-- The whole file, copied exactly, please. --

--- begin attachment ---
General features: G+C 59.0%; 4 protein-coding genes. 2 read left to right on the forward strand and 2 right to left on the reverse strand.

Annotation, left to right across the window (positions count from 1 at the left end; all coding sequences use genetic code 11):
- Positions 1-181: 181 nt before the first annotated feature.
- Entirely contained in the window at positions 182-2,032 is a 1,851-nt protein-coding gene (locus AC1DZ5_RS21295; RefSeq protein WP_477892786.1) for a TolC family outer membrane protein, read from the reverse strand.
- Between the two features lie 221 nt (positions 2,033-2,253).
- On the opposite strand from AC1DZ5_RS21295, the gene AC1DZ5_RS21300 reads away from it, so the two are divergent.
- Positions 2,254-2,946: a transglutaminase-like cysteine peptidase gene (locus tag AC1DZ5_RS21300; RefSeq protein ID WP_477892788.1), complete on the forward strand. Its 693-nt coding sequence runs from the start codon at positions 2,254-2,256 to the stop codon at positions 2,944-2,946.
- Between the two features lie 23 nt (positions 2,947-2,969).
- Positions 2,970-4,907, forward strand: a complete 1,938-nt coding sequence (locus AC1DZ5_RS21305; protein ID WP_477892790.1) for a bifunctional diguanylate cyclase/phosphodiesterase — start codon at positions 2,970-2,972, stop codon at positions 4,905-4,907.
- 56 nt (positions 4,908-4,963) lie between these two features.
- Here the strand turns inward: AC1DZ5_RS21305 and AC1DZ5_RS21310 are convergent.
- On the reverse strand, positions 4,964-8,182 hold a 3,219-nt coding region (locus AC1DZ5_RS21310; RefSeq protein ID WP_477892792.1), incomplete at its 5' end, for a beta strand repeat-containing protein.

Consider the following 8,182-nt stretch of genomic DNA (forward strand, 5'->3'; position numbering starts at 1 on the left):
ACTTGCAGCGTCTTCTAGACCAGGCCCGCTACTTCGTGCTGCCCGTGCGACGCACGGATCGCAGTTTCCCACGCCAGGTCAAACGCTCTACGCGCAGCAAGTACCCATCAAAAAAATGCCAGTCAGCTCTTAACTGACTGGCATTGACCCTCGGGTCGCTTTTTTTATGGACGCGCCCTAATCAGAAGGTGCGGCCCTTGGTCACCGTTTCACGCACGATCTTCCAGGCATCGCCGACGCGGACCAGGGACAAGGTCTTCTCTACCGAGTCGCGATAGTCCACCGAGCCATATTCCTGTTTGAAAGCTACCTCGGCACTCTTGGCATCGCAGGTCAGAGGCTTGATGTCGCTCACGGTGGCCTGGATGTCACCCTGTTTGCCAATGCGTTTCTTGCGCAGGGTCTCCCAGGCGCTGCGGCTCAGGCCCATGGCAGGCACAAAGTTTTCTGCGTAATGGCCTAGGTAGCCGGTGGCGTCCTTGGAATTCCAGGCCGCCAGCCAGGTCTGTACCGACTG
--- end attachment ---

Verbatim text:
General features: G+C 59.0%; 4 protein-coding genes. 2 read left to right on the forward strand and 2 right to left on the reverse strand.

Annotation, left to right across the window (positions count from 1 at the left end; all coding sequences use genetic code 11):
- Positions 1-181: 181 nt before the first annotated feature.
- Entirely contained in the window at positions 182-2,032 is a 1,851-nt protein-coding gene (locus AC1DZ5_RS21295; RefSeq protein WP_477892786.1) for a TolC family outer membrane protein, read from the reverse strand.
- Between the two features lie 221 nt (positions 2,033-2,253).
- On the opposite strand from AC1DZ5_RS21295, the gene AC1DZ5_RS21300 reads away from it, so the two are divergent.
- Positions 2,254-2,946: a transglutaminase-like cysteine peptidase gene (locus tag AC1DZ5_RS21300; RefSeq protein ID WP_477892788.1), complete on the forward strand. Its 693-nt coding sequence runs from the start codon at positions 2,254-2,256 to the stop codon at positions 2,944-2,946.
- Between the two features lie 23 nt (positions 2,947-2,969).
- Positions 2,970-4,907, forward strand: a complete 1,938-nt coding sequence (locus AC1DZ5_RS21305; protein ID WP_477892790.1) for a bifunctional diguanylate cyclase/phosphodiesterase — start codon at positions 2,970-2,972, stop codon at positions 4,905-4,907.
- 56 nt (positions 4,908-4,963) lie between these two features.
- Here the strand turns inward: AC1DZ5_RS21305 and AC1DZ5_RS21310 are convergent.
- On the reverse strand, positions 4,964-8,182 hold a 3,219-nt coding region (locus AC1DZ5_RS21310; RefSeq protein ID WP_477892792.1), incomplete at its 5' end, for a beta strand repeat-containing protein.

Consider the following 8,182-nt stretch of genomic DNA (forward strand, 5'->3'; position numbering starts at 1 on the left):
ACTTGCAGCGTCTTCTAGACCAGGCCCGCTACTTCGTGCTGCCCGTGCGACGCACGGATCGCAGTTTCCCACGCCAGGTCAAACGCTCTACGCGCAGCAAGTACCCATCAAAAAAATGCCAGTCAGCTCTTAACTGACTGGCATTGACCCTCGGGTCGCTTTTTTTATGGACGCGCCCTAATCAGAAGGTGCGGCCCTTGGTCACCGTTTCACGCACGATCTTCCAGGCATCGCCGACGCGGACCAGGGACAAGGTCTTCTCTACCGAGTCGCGATAGTCCACCGAGCCATATTCCTGTTTGAAAGCTACCTCGGCACTCTTGGCATCGCAGGTCAGAGGCTTGATGTCGCTCACGGTGGCCTGGATGTCACCCTGTTTGCCAATGCGTTTCTTGCGCAGGGTCTCCCAGGCGCTGCGGCTCAGGCCCATGGCAGGCACAAAGTTTTCTGCGTAATGGCCTAGGTAGCCGGTGGCGTCCTTGGAATTCCAGGCCGCCAGCCAGGTCTGTACCGACTG